"Based on her school records, Dawn Summers was a fairly smart kid: with a B-plus average in all of her classes at elementary school. She played wing position on the school's girls soccer team, took both piano and trumpet lessons as part of her school's music appreciation club, and did nothing else in any way remarkable as far as her school records are concerned," the honey-blonde-haired woman informed her teammates. "Which, considering that we're talking about a ten-year-old kid, makes a lot of sense if the school records are actually all fakes.

"Her so-called sister, Buffy Anne Summers, however, is an entirely different matter," Megan continued, after pausing a moment to take a sip from her coffee cup.

"From all of the school records I've been able to access, Buffy Summers was pretty much your stereotypical California teenager once she began attending Hemery High School. Considering that she became a member of the cheerleading squad in her freshman year, she was undoubtedly in excellent physical condition, and taking into account that she was also elected both Freshman Princess and Fiesta Queen, I'd say that she was probably not only popular, but also smart, quite charming when she wanted to be, and extremely adept at manipulating social situations," Megan said analytically. "Especially for a fourteen year old girl.

"After the start of her sophomore year, however, there were a number of significant changes in Ms. Summers' behavior. For example, there was an incident involving a number of football players, and what the school counselor termed 'overly aggressive interpersonal behavior'," Reeves stated, glancing down at her notes. "The counselor's entry into her permanent record also mentioned that Miss Summers appeared to display what she believed were bruises, although that was never positively confirmed, and that the girl vehemently denied that there any sort of problems or abuse at home.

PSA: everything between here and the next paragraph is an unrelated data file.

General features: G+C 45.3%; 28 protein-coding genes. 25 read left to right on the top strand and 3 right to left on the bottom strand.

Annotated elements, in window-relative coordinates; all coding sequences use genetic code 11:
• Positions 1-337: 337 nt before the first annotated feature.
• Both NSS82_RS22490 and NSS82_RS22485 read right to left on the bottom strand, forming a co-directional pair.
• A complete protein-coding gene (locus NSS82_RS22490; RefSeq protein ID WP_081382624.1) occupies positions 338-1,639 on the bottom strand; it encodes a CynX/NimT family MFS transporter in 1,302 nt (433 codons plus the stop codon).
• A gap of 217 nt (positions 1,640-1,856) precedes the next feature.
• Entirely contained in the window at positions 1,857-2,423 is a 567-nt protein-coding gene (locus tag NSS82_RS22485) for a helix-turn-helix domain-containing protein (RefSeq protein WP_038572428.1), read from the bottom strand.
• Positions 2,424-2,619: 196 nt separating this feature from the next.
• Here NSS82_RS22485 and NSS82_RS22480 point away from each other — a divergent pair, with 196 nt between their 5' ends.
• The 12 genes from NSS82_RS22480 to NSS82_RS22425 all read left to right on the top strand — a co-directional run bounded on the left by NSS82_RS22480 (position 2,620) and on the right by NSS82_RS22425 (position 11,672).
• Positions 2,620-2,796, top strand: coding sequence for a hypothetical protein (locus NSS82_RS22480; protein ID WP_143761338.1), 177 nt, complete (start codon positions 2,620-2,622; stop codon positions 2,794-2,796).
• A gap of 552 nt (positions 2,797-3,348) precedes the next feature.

"Things apparently got worse as the months passed, though, and it culminated at the high school's winter ball later that December. That was when some sort of riot broke out and the gymnasium caught on fire, burning it to the ground." Megan informed her fellow agents.

"Although various people insisted that Buffy Summers was responsible for starting the fire, the Fire Marshal's investigation ultimately attributed the cause of the blaze to 'mice chewing through electrical wires.' Despite this, however, Miss Summers subsequently ended up being expelled for 'disruptive behavior,'" Megan said with what looked like a grimace of irritation.

Reeves drew a wide-eyed whistle of surprise from Granger when she then added, "A few days after her expulsion, Miss Summers' parents had her committed to a psychiatric facility for paranoid delusions. Both Hank and Joyce Summers are on record as saying that their daughter had informed them that she had become what she described as a 'vampire slayer,' and that she had burnt down the gym in order to save her classmates' lives.

None of them noticed Colby's reaction to the word 'vampire.'

"Two weeks after her commitment, though, she was released. This was after Miss Summers managed to convince her doctors that her behavior was in response to her parents' marriage ending, and she now realized that her efforts to attract attention were only making the situation worse," Reeves informed her colleagues.

"The divorce became official shortly after Miss Summers' release from the psychiatric care facility, and Mrs. Summers and both daughters then moved to Sunnydale, a small coastal town which used to be about a two hour drive north of here, before it collapsed into the earth back in ought-three," Megan noted.

"No school records from Sunnydale High School were ever put online, so I don't have any idea of what Miss Summers' behavior might have been after the family's move to Sunnydale," Megan said as she looked around at her co-workers, "but based on all of the documentation I've read so far? That young woman's actions could easily be interpreted as that of a person reacting, and very badly at that, to traumatic, previously suppressed childhood memories." The expression on Megan's face made all of her fellow agents exceedingly glad that that particular look was not directed at them.

"And as far as Alexander Harris is concerned, as I've already mentioned, the Sunnydale school records were never available on online, so I have no basis on which to make an opinion regarding his behavior. Still, the medical records I was able to access from his family's health provider have enough mentions of Alexander Harris visiting the hospital emergency room as a child to make me concerned that he could very well have been abused as well," Reeves hypothesized.